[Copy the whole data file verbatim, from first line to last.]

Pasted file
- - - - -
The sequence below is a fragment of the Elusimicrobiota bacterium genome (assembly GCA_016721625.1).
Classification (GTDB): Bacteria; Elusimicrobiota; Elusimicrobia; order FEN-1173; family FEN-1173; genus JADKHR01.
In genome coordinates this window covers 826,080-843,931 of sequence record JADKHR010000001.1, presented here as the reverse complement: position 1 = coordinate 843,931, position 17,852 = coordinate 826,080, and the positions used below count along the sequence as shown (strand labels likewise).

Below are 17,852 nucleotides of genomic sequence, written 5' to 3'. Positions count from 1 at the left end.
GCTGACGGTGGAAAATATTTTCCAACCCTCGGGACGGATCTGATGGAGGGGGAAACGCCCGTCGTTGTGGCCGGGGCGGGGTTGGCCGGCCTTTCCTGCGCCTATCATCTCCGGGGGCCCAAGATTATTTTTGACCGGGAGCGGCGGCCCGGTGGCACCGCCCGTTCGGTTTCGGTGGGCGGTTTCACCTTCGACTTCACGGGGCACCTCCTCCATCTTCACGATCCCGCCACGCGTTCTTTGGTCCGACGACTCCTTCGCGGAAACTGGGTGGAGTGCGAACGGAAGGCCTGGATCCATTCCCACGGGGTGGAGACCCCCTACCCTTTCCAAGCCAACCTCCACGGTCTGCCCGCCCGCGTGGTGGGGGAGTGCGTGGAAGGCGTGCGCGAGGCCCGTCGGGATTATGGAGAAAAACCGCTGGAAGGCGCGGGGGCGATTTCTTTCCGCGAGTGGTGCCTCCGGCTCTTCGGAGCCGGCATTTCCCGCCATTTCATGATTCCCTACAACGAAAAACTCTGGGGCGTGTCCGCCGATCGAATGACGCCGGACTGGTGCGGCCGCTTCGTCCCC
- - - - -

The sequence below is a fragment of the Elusimicrobiota bacterium genome (assembly GCA_016721625.1).
Classification (GTDB): Bacteria; Elusimicrobiota; Elusimicrobia; order FEN-1173; family FEN-1173; genus JADKHR01.
In genome coordinates this window covers 826,080-843,931 of sequence record JADKHR010000001.1, presented here as the reverse complement: position 1 = coordinate 843,931, position 17,852 = coordinate 826,080, and the positions used below count along the sequence as shown (strand labels likewise).

Below are 17,852 nucleotides of genomic sequence, written 5' to 3'. Positions count from 1 at the left end.
GCTGACGGTGGAAAATATTTTCCAACCCTCGGGACGGATCTGATGGAGGGGGAAACGCCCGTCGTTGTGGCCGGGGCGGGGTTGGCCGGCCTTTCCTGCGCCTATCATCTCCGGGGGCCCAAGATTATTTTTGACCGGGAGCGGCGGCCCGGTGGCACCGCCCGTTCGGTTTCGGTGGGCGGTTTCACCTTCGACTTCACGGGGCACCTCCTCCATCTTCACGATCCCGCCACGCGTTCTTTGGTCCGACGACTCCTTCGCGGAAACTGGGTGGAGTGCGAACGGAAGGCCTGGATCCATTCCCACGGGGTGGAGACCCCCTACCCTTTCCAAGCCAACCTCCACGGTCTGCCCGCCCGCGTGGTGGGGGAGTGCGTGGAAGGCGTGCGCGAGGCCCGTCGGGATTATGGAGAAAAACCGCTGGAAGGCGCGGGGGCGATTTCTTTCCGCGAGTGGTGCCTCCGGCTCTTCGGAGCCGGCATTTCCCGCCATTTCATGATTCCCTACAACGAAAAACTCTGGGGCGTGTCCGCCGATCGAATGACGCCGGACTGGTGCGGCCGCTTCGTCCCC